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Tree Campus: Salmonberry

Tree Campus SCC is a multi-year and interdisciplinary college initiative to document, map, and celebrate the incredible diversity of trees planted on the campus. With over 200 species, Shoreline Community College is an arboreal paradise that deserves to b



s.təgʷədac - S. Lushootseed

Rubus spectabilis (ROSACEAE)



Western N. America, W-Central Alaska to Calif, inland to Idaho.



"Salmonberry fruits, ripe from June to August, rank at the very top of foods for wildlife. The early blooming flowers, blossoming from March to June, are an important nectar source for bees, butterflies, various other insects, and hummingbirds. The berries are relished by songbirds, bears, and small mammals a much as they are enjoyed by humans. Leaves, twigs, and stems are grazed by browsers, such as deer, elk, and rabbits. The dense thickets provide excellent escape habitats for birds and small mammals, and nesting sites for songbirds." [1]


Equity: Cultural and Historical Significance

"Salmonberry fruits are edible, but are considered too soft to dry. Both the large, raspberry-like fruit and the young shoots were widely eaten by coastal peoples of British Columbia and western Washington. Fruits were an important food source for Native Americans and are still collected today. The berries are among the first to ripen, and are a beautiful salmon color that stand out in the generally rainy weather of spring. Large quantities of fresh berries were picked and were often served at feasts, usually with oil or ooligan grease, said to prevent constipation. Today salmonberries are frozen, canned, or made into jams and jellies.

The young growing sprouts are harvested from April to early June. They are snapped off with the fingers before they become woody, then peeled, and eaten raw or, more commonly cooked by steaming or boiling. Sprouts are also tied in bundles and pitcooked. They were usually eaten with seal oil or ooligan grease, and, more recently, with sugar, often as an accompaniment to dried salmon or meat. Some Nuu-chah-nulth people boiled the leaves with fish as a flavoring. The Kaigani Haida used the leaves to line baskets, wipe fish, and cover food in steaming pits.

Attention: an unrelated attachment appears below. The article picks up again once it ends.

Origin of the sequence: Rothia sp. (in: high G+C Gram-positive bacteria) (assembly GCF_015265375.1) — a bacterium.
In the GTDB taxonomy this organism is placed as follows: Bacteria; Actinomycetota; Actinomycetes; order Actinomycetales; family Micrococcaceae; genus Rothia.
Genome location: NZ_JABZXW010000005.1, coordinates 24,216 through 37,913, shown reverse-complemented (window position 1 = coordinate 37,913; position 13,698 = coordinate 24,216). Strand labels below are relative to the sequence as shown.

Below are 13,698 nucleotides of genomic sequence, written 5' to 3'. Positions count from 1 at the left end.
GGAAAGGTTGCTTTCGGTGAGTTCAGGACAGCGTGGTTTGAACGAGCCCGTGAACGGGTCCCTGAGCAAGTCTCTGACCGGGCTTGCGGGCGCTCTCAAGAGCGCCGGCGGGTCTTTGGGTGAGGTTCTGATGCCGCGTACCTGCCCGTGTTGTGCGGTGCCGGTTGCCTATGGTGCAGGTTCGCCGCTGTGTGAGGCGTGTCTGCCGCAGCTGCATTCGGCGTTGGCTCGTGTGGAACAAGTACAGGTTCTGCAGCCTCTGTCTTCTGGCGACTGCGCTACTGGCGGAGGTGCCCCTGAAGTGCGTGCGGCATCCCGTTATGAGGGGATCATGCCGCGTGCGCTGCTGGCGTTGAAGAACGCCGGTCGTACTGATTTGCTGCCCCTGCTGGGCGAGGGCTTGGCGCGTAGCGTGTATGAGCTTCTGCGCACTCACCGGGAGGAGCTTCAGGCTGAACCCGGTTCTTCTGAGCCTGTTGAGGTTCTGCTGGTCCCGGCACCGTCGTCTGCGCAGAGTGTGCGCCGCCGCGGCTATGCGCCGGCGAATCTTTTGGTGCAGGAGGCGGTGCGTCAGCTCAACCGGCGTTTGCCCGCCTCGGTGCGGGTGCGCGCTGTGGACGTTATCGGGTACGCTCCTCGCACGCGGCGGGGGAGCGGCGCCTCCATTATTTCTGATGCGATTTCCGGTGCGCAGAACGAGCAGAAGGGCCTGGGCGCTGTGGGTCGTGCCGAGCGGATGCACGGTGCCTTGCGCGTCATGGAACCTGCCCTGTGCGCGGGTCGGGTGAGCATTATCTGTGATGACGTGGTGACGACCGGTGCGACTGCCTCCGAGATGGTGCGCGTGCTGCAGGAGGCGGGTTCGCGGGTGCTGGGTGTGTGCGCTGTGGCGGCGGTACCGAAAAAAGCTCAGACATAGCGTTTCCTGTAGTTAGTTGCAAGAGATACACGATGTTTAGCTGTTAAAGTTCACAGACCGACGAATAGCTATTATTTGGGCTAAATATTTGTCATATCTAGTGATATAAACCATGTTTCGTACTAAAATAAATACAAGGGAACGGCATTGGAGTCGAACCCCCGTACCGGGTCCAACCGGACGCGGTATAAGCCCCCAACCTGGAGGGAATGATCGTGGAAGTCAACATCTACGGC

The Makah dry and peel a branch of salmonberry, remove the pith, and use it for a pipe stem. The Quileute plug the hair seal float used in whaling with the hollow stem of elderberry wood, then insert a piece of salmonberry wood as a stopper. This salmonberry plug can be removed for further inflation of the float. Salmonberry has an astringent quality in the bark and leaves. The Quileute chew the leaves and spit them on burns, and in winter when the leaves are not obtainable they use the bark instead. The Makah pound the bark and lay it on an aching tooth or a festering wound to kill the pain. The Quinault boil the bark in seawater, and the brew is drank to lessen labor pains and to clean infected wounds, especially burns." [1]



"Salmonberry is a useful shrub in created wetlands because it transplants easily, with good soilbinding qualities once it is established, and is well adapted to eroded or disturbed sites." [1]



[1] Stevens, M. and Darris, D. (2000). SALMONBERRY Rubus spectabilis. USDA NRCS Plant Fact Sheet.

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